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Michael Binetti contributed to paper on open banking competition issues

Michael Binetti, a partner of Affleck Greene McMurtry LLP, contributed to a paper released by the Financial Data and Technology Association (FDATA) of North America on competition issues surrounding customer-directed finance and the financial data access competitive landscape in Canada. The paper was followed by a virtual presentation by FDATA North America Executive Director Steve Boms, Senator Colin Deacon, and Michael Binetti.

A replay of the webinar can be found here.

According to FDATA North America, consumers and small businesses in Canada have become increasingly reliant on financial services and products offered by financial technology (“fintech”) providers. Today, as many as four million Canadians utilize fintech tools to improve their financial wellbeing. Regardless of the type of product or service offered by fintech firms, all rely on the ability of the consumer or small business to grant them access to their financial data, which is typically held at a financial institution.

The paper, “Competition Issues in Data-Driven Consumer and Small Business Financial Services in Canada,” outlines how restrictions on consumer-directed access to individual financial data raise serious competition concerns in the market for data-driven financial services and underscores the need for the Canadian government to advance a customer-directed finance ecosystem.

“The financial impact from COVID-19 – and the government’s refusal to allow fintech lenders to participate in its response – is the latest in a growing string of examples that underscore the need for Canada to have a customer-directed finance regime as soon as possible,” said Senator Colin Deacon. “FDATA North America’s paper makes clear that the absence of such a regime is actively thwarting competition in the financial marketplace. Accordingly, I urge the Department of Finance to expedite its consultation process and to submit to Parliament draft legislation as soon as possible that would allow Canada to join the growing number of innovative economies that provide consumers and small businesses choice and autonomy over their financial data.”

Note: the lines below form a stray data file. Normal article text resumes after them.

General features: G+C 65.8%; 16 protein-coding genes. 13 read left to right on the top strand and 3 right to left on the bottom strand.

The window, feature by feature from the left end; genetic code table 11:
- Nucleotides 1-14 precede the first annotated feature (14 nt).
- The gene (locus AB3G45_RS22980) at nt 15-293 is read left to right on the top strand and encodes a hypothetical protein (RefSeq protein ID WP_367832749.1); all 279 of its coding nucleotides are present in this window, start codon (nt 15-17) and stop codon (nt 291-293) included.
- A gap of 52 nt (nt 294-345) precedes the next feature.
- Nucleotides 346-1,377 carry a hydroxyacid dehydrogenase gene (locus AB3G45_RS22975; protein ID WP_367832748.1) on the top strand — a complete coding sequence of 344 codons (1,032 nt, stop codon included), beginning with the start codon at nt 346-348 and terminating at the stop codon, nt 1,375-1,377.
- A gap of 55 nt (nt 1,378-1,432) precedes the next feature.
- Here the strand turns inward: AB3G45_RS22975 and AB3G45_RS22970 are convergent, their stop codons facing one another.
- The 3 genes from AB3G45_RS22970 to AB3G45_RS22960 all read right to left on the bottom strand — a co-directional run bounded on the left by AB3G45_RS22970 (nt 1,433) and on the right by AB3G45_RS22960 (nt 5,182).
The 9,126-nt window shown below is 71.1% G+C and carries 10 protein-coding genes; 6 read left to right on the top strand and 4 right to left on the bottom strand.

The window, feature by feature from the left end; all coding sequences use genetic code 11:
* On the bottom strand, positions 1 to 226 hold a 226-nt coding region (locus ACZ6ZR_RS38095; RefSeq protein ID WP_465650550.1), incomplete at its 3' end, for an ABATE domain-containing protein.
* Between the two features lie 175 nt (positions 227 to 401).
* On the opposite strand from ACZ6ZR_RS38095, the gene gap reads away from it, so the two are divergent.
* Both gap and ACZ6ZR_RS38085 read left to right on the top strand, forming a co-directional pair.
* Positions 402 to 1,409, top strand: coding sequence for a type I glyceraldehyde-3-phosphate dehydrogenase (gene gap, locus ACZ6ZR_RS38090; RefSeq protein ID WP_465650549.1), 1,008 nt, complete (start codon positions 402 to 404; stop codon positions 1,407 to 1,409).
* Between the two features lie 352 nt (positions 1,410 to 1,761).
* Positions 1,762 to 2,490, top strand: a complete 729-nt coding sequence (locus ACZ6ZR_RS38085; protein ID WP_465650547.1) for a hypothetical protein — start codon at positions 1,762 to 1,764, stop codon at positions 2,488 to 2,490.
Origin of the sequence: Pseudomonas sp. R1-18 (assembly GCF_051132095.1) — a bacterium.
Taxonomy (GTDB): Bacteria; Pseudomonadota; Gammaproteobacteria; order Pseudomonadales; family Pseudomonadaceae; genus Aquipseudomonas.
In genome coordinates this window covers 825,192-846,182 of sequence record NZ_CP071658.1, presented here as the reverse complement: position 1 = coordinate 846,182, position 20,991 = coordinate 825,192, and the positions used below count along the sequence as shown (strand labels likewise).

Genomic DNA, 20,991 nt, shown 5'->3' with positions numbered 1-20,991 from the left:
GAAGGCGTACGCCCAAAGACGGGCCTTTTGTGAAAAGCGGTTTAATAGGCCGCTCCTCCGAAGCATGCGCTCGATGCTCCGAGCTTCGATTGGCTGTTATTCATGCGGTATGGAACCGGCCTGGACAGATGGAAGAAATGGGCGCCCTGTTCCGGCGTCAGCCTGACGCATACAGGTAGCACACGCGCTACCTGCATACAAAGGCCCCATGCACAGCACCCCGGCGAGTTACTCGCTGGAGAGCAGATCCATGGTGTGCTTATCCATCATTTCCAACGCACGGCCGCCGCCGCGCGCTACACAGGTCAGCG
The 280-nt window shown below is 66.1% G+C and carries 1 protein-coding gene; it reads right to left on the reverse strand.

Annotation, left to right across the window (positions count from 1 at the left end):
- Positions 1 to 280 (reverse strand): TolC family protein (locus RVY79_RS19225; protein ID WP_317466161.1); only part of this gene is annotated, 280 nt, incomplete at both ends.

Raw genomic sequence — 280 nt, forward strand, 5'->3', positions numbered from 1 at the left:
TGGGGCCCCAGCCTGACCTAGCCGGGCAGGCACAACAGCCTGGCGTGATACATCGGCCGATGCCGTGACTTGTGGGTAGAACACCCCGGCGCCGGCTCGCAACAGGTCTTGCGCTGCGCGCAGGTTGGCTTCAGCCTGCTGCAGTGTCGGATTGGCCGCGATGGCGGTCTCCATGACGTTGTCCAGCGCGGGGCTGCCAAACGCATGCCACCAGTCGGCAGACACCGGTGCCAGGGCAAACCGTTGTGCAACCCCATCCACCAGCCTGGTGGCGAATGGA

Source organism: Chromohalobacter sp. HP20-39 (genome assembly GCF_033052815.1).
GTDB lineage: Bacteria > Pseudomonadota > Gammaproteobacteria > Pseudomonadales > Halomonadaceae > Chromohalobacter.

Highlights from “Competition Issues in Data-Driven Consumer and Small Business Financial Services in Canada”:

  • The innovation in financial services is powered by consumers and small businesses granting permission for access and use of their data, often in conjunction with cutting edge machine learning and other data analytics technology.
  • As consumers and businesses face a deteriorating economic landscape, it is critical to maintain competition in the market for these data-driven financial services.
  • Competition issues cannot take a back seat as the regulatory and technological framework in data sharing continues to evolve. As open finance develops, competition laws provide a critical backstop to ensure that existing competition in the market for data-driven consumer financial services is not stifled.

The paper is reproduced below.

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